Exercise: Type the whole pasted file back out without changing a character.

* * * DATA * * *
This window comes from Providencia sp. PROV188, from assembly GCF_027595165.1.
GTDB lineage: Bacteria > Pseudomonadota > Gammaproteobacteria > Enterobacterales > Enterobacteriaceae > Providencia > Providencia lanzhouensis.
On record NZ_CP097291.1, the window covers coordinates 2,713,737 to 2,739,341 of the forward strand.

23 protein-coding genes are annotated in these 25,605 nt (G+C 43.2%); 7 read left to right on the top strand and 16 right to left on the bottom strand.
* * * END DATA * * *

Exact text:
This window comes from Providencia sp. PROV188, from assembly GCF_027595165.1.
GTDB lineage: Bacteria > Pseudomonadota > Gammaproteobacteria > Enterobacterales > Enterobacteriaceae > Providencia > Providencia lanzhouensis.
On record NZ_CP097291.1, the window covers coordinates 2,713,737 to 2,739,341 of the forward strand.

23 protein-coding genes are annotated in these 25,605 nt (G+C 43.2%); 7 read left to right on the top strand and 16 right to left on the bottom strand.